May 4, 2010
by Murrye Bernard Assoc. AIA LEED AP

Event: The Changing State of the Design Press: Now What?
Location: Center for Architecture, 04.26.10
Panelists: Julie V. Iovine — Executive Editor, The Architect’s Newspaper; Michael Sorkin — Principal, Michael Sorkin Studio; John Hill — Founder, A Daily Dose of Architecture; Robert Ivy, FAIA — Editor-in-Chief, Architectural Record
Moderator: Kristen Richards, Hon. ASLA — Editor-in-Chief, OCULUS &
Organizers: AIANY Marketing & PR Committee; Oculus Committee
Sponsors: Hausman LLC; Trespa

First Metropolitan Home, followed by I.D., and most recently BD+C — a string of design publications have folded. It’s no secret that we’re buying fewer print publications and more often turning to the web for our design news and inspiration. The design press is in flux. Panelists from several major architectural publications gathered to ponder the question, “now what?”

The state of the design press is not just a concern for publications’ staff and writers, but relevant for architects and firms as well. These publications provide exposure for their work, not only to each other, but to the general public and potential clients. Is the economy solely to blame? Or is it also technology? More and more architects are turning to social media to promote themselves and to network. According to a recent survey by Function, an Atlanta-based AEC branding firm, 10% of architects are active on Facebook; 5% use Twitter; 28% use Amazon’s social features; while 35% of those surveyed are on LinkedIn.

Since technology has democratized the field, moderator Kristen Richards, Hon. ASLA, editor of both OCULUS and, questioned whether architecture critics could be “an endangered species.” Design blogs have proliferated, offering up information in bite-sized chunks. Now everyone can be a critic. However, it’s not all original; John Hill, founder of the blog A Daily Dose of Architecture, thinks that much of the content is dictated by design firms and their PR teams who send out press packets. For Michael Sorkin, all of these online outlets are “waging a war on our attention spans.” Sorkin, who lost his cell phone nine months ago and hasn’t bothered to replace it, marveled at the fact that he recently had to delete 18,000 sent messages from his computer to free up space. “That’s three Anna Karenina’s worth!”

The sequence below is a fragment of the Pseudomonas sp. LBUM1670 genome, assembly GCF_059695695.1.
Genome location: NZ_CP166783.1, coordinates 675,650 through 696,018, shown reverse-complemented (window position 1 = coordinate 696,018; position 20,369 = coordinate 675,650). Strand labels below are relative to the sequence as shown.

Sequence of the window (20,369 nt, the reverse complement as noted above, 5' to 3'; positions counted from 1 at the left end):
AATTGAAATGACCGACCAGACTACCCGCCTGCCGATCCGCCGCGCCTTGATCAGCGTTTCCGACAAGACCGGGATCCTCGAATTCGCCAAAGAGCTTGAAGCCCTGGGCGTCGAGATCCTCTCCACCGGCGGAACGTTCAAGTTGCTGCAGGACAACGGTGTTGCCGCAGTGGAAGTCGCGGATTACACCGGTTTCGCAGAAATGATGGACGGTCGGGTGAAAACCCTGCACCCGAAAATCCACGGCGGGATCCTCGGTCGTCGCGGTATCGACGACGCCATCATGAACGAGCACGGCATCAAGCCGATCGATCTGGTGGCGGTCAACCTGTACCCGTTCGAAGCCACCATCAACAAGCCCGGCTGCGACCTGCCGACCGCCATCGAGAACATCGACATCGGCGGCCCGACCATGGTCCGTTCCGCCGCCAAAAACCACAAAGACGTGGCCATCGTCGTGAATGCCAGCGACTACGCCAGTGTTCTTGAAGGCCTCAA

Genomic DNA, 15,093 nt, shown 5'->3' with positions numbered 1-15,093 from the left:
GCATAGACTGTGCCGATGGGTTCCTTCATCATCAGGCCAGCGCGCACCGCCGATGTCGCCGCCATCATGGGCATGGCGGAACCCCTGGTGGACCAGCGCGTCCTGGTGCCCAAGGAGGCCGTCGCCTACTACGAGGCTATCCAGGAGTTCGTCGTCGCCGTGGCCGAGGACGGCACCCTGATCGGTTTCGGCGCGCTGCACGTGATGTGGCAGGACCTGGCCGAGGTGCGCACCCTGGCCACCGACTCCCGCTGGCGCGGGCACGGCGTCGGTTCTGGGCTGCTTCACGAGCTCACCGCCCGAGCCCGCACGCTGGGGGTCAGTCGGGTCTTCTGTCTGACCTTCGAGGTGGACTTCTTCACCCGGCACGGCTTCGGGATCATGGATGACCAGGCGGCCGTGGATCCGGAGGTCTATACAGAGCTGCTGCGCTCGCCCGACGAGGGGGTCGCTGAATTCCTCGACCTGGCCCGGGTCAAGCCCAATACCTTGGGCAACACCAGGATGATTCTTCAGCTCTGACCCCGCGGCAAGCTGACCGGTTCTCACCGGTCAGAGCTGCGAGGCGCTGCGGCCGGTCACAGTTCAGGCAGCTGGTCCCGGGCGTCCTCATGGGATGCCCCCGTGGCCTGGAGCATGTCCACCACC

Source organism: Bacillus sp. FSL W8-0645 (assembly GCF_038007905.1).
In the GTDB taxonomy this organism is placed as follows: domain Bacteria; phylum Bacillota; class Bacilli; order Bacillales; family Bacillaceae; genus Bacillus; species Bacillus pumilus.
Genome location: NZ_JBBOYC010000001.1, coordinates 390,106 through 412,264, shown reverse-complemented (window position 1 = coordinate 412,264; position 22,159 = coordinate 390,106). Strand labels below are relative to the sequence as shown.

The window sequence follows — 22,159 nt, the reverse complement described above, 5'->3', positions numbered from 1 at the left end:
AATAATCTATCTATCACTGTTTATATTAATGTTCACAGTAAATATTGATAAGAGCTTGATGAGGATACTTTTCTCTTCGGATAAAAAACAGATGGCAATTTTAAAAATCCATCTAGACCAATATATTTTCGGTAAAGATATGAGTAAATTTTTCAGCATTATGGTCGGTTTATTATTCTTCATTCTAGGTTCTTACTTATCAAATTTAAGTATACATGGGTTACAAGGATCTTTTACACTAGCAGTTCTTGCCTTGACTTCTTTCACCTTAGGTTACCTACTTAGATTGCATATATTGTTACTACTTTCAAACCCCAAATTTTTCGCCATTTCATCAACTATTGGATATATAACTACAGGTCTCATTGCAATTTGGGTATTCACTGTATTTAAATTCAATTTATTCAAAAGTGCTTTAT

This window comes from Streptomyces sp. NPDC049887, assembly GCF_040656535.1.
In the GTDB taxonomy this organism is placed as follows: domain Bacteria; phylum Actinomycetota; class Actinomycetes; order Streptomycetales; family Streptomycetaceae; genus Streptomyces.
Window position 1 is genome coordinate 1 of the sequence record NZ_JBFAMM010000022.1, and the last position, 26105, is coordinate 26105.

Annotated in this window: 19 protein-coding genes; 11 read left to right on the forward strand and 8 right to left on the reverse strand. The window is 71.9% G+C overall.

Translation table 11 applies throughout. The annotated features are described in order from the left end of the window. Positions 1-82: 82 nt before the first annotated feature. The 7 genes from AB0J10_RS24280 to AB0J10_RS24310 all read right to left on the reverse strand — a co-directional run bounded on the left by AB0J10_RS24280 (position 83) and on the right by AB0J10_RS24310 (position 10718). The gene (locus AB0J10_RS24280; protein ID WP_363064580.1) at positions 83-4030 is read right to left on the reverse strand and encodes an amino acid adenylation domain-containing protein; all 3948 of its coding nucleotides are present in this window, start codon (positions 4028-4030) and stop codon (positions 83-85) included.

One of the biggest challenges publications face now is keeping information flowing on all fronts, said Julie Iovine, executive editor of The Architect’s Newspaper. While print is the most carefully edited, standards must be maintained on the web, too. “I don’t think we’re married to paper, but we are married to visual display,” said Robert Ivy, FAIA, editor-in-chief of Architectural Record. To keep up with demand, Record incorporates video, live events, and Continuing Education opportunities. “We [design publications] are asked to do a lot.”

So, what next? Ivy believes the design press will remain essential in their role as “curators of content,” sifting through vast quantities of information to present the best to readers. Ultimately, the panel didn’t have specific answers as far as what medium that content will take, or who will be calling the shots. Iovine takes comfort in the fact that no one really knows, so “we’re all in the same boat.”

Murrye Bernard, LEED AP, is a freelance architectural writer and a contributing editor to e-Oculus.


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